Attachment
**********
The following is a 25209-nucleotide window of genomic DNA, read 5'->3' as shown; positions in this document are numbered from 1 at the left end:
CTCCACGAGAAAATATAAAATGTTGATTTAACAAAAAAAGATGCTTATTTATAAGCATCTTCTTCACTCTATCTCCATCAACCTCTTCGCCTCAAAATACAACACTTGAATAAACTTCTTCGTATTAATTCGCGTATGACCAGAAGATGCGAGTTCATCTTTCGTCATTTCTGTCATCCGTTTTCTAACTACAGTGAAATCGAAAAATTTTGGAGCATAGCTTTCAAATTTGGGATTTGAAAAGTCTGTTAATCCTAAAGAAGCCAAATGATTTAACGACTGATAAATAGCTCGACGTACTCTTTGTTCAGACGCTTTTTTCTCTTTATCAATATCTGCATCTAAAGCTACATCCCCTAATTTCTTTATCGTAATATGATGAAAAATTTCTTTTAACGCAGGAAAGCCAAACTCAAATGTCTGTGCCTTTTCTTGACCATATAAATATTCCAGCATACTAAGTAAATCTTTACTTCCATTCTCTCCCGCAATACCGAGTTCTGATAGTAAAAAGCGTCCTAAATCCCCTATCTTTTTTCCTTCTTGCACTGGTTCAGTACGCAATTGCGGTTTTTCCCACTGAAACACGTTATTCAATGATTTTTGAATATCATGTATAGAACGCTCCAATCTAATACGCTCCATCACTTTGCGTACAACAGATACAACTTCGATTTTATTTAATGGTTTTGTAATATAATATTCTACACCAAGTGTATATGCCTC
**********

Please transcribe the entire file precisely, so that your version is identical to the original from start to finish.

The following is a 25209-nucleotide window of genomic DNA, read 5'->3' as shown; positions in this document are numbered from 1 at the left end:
CTCCACGAGAAAATATAAAATGTTGATTTAACAAAAAAAGATGCTTATTTATAAGCATCTTCTTCACTCTATCTCCATCAACCTCTTCGCCTCAAAATACAACACTTGAATAAACTTCTTCGTATTAATTCGCGTATGACCAGAAGATGCGAGTTCATCTTTCGTCATTTCTGTCATCCGTTTTCTAACTACAGTGAAATCGAAAAATTTTGGAGCATAGCTTTCAAATTTGGGATTTGAAAAGTCTGTTAATCCTAAAGAAGCCAAATGATTTAACGACTGATAAATAGCTCGACGTACTCTTTGTTCAGACGCTTTTTTCTCTTTATCAATATCTGCATCTAAAGCTACATCCCCTAATTTCTTTATCGTAATATGATGAAAAATTTCTTTTAACGCAGGAAAGCCAAACTCAAATGTCTGTGCCTTTTCTTGACCATATAAATATTCCAGCATACTAAGTAAATCTTTACTTCCATTCTCTCCCGCAATACCGAGTTCTGATAGTAAAAAGCGTCCTAAATCCCCTATCTTTTTTCCTTCTTGCACTGGTTCAGTACGCAATTGCGGTTTTTCCCACTGAAACACGTTATTCAATGATTTTTGAATATCATGTATAGAACGCTCCAATCTAATACGCTCCATCACTTTGCGTACAACAGATACAACTTCGATTTTATTTAATGGTTTTGTAATATAATATTCTACACCAAGTGTATATGCCTC